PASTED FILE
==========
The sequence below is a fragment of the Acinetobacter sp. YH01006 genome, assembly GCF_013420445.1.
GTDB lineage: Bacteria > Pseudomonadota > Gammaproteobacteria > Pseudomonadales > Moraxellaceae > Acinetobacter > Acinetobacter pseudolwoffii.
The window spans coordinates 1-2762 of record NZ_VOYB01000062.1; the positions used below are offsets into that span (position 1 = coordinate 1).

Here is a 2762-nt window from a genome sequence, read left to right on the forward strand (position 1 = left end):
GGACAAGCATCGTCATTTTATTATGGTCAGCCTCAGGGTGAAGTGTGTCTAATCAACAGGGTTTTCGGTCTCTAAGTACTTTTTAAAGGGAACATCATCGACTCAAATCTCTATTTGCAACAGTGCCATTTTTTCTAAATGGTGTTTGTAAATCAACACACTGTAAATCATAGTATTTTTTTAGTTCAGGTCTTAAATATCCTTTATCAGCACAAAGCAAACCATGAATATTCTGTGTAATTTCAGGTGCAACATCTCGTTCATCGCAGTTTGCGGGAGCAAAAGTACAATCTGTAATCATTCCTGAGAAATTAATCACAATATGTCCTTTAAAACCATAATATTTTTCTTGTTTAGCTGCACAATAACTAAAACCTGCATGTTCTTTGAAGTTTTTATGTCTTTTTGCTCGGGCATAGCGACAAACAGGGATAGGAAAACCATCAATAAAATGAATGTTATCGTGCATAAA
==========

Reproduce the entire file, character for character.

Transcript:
The sequence below is a fragment of the Acinetobacter sp. YH01006 genome, assembly GCF_013420445.1.
GTDB lineage: Bacteria > Pseudomonadota > Gammaproteobacteria > Pseudomonadales > Moraxellaceae > Acinetobacter > Acinetobacter pseudolwoffii.
The window spans coordinates 1-2762 of record NZ_VOYB01000062.1; the positions used below are offsets into that span (position 1 = coordinate 1).

Here is a 2762-nt window from a genome sequence, read left to right on the forward strand (position 1 = left end):
GGACAAGCATCGTCATTTTATTATGGTCAGCCTCAGGGTGAAGTGTGTCTAATCAACAGGGTTTTCGGTCTCTAAGTACTTTTTAAAGGGAACATCATCGACTCAAATCTCTATTTGCAACAGTGCCATTTTTTCTAAATGGTGTTTGTAAATCAACACACTGTAAATCATAGTATTTTTTTAGTTCAGGTCTTAAATATCCTTTATCAGCACAAAGCAAACCATGAATATTCTGTGTAATTTCAGGTGCAACATCTCGTTCATCGCAGTTTGCGGGAGCAAAAGTACAATCTGTAATCATTCCTGAGAAATTAATCACAATATGTCCTTTAAAACCATAATATTTTTCTTGTTTAGCTGCACAATAACTAAAACCTGCATGTTCTTTGAAGTTTTTATGTCTTTTTGCTCGGGCATAGCGACAAACAGGGATAGGAAAACCATCAATAAAATGAATGTTATCGTGCATAAA